Monday 25 January 2016

A Possible Cure for Multiple Sclerosis?

   I've been quiet lately. Some of you may be aware that, recently, there's been a headline in the news that has struck a bit of a chord in my family: a possible cure for multiple sclerosis. They think they might have it.
   We've all been walking around in a bit of a daze. We had all written off the possibility of a cure, and at best only expected to see greater handling, but so far pretty much everything my mum has to take to manage MS just leaves more side effects. And my mum is in so bad a state that we figured that, if they did eventually find something, it wouldn't be too considerable and certainly wouldn't affect her enough, though would likely be great for people more recently diagnosed and not as far gone.
   But...we might just be wrong.

   It was discovered by accident, as many things are. What is it? Chemotherapy. A particularly unlucky individual was diagnosed with MS, and later with cancer. They underwent chemo to try to treat the cancer - and their MS started to clear up, too.
   Multiple sclerosis is a condition wherein the immune system starts to attack the body's tissue and damage the myelin sheaths that protect nerve fibres. Macrophages - 'scavenger' cells - remove the damaged myelin and leave the nerve fibres exposed which interferes with the conduction of impulses, resulting in interrupted signals to and from the brain. This affects speech, vision, movement - pretty much everything.
   Chemotherapy completely shuts down the immune system and leaves the body to rebuild it with their own cells and, in trials so far, has led to the ability to walk again. Trials are running for the next 2-3 years to find the extent that this can help, but people who have become wheelchair-bound by their MS, unable to feed themselves and need acute care throughout the day, have been able to regain motor skills. Muscles need to be strengthened and rebuilt in order to be able to walk again - years in a wheelchair alone makes it difficult to walk again, but with exercise and therapy, people have been learning to walk and move around again.

   My dad is usually very sceptical about these things, but from what he's read and watched, he's actually hopeful. I myself didn't have the heart to look into it. I didn't want to get my hopes up because my main concern isn't her body, it's her mind. She doesn't speak anymore, and we don't know if it's the MS or a decision she has made. She laughs a lot, but seems to have the attitude in that sense of a young child. She doesn't always remember who we are, either, even though she sees us every single day. We don't know if this is the MS - which is known to cause euphoria in some cases, and does affect speech - or if there's something else going on. But my concern is: what if she regains her motor skills, but not her mind. She'd be like a 5 year old that can reach the top shelf.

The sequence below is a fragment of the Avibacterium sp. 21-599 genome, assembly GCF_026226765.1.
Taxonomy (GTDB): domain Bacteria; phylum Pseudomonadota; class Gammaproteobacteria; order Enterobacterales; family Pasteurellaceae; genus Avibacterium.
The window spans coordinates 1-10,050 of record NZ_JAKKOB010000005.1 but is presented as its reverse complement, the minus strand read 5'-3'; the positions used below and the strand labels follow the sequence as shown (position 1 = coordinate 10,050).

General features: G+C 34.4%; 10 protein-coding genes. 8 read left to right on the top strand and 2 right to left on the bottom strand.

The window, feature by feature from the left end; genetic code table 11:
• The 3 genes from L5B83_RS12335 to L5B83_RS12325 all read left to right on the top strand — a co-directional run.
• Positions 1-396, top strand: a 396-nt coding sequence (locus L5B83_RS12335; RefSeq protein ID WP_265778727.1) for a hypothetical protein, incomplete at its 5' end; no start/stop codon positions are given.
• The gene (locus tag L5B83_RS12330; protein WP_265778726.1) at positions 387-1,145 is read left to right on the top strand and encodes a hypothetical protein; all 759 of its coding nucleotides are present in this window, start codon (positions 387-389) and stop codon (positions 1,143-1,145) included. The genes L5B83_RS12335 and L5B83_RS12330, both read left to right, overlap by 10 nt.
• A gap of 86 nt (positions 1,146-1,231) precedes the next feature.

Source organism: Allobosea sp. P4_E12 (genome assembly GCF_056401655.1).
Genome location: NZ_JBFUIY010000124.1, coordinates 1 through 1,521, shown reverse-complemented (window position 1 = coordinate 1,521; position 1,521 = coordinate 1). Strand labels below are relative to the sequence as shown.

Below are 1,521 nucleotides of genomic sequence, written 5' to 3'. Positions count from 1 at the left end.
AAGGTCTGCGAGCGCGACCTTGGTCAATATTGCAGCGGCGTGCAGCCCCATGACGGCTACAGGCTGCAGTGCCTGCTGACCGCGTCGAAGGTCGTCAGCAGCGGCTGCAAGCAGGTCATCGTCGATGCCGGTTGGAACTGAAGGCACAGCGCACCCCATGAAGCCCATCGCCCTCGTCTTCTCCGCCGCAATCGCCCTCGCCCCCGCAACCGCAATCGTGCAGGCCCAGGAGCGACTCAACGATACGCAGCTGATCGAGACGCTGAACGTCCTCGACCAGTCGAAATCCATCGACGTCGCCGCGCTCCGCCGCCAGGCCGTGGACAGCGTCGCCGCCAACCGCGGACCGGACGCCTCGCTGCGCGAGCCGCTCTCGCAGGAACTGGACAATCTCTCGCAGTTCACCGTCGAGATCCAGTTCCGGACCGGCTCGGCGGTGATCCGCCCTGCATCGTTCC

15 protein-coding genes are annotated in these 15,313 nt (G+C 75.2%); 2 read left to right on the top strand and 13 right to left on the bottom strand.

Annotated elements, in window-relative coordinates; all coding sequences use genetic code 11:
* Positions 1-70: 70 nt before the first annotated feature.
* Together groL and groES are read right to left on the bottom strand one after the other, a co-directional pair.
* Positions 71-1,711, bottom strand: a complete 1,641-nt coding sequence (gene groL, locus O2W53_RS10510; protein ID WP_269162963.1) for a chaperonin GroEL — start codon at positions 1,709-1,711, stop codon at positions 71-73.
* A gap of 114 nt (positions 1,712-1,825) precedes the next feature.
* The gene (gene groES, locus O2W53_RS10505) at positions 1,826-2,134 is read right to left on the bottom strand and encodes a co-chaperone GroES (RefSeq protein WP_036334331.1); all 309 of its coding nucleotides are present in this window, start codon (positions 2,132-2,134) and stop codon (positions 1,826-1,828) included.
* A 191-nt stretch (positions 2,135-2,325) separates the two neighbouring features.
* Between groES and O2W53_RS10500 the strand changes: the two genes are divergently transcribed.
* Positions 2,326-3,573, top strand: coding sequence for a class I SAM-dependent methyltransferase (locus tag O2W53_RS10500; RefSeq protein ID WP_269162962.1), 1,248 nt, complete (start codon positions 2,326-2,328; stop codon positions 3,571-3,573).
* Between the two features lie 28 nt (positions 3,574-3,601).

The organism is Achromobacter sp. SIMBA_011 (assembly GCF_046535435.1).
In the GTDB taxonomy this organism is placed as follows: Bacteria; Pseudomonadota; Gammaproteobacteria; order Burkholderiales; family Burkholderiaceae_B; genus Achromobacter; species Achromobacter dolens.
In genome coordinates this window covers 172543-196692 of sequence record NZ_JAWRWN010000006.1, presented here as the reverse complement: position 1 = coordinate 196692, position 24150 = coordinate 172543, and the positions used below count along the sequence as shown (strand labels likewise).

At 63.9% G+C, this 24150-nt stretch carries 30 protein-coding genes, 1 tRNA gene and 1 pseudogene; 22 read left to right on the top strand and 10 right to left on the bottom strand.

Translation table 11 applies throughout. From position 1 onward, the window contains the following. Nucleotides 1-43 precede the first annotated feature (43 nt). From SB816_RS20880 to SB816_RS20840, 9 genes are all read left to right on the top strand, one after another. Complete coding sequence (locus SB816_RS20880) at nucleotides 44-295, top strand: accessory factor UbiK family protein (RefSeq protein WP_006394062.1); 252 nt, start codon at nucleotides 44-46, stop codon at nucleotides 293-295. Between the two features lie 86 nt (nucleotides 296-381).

My mind has been running riot. Sometimes full of hopeful things like finally getting my mum back, something I never dared think of, and sometimes it's negative, such as thinking all it will do is backpeddle 6 or 7 years to her either being able to move but not knowing quite what she was doing, or further to when she was able to move but was depressed all the time.
  And what if she regains everything? Will she be happy and embrace life? Or will she live in terror that it might return? But, if she was living in terror, would that fuel her to embrace life anyway, or would it paralyse her? I've had the unfortunate experience of discovering that I would be paralysed by fear, and I hope she wouldn't succumb to that.

   And this is all assuming that it's a true cure, rather than a temporary solution that will wear down again, and not accompanied by its own side-effects, and then there's also the general fact of how awful chemotherapy itself is.

   So, as you can guess, we're all in a bit of a daze. We're cautiously hopeful. But she's not in the trials, and, assuming they're successful, it won't become available for 2-3 years, at least.
   I've not felt such hope in all my life, but I'm also aware I could easily be setting myself up for disappointment.
   But...I just can't help wondering. My dad's level-headed but he keeps talking about what-ifs. Going on holiday to Devon again, as a family. Dad doing DIY work and her telling him he's done it wrong. Mum seeing something she likes and buying 2 of them in case the first breaks, and then never using either of them. Arguing with her.
   At this point, even the rubbish parts of family life I yearn for.
   And I could start my life with Seeg for real. Get a job, move out, grow up. I don't resent my situation, being a full-time carer for her. I don't resent it in the slightest, because it's our lot in life, and I've made the best of it. If not for this, I'd never have the opportunity to have a little jewellery shop, nor would I have the chance to throw myself into my writing as deeply as I do. I might be embarrassed about still living with my parents, but it's not because I'm lazy or dependant, and that at least lets me stand a little taller. I'm doing my bit as a daughter, looking after my mum when she needs me, and giving my dad peace of mind so he can work full time to pay for the equipment we need to look after her.

   Which then brings to mind one last thought: we had a wheelchair lift installed last year. That will be one big hole for my dad to fill in...


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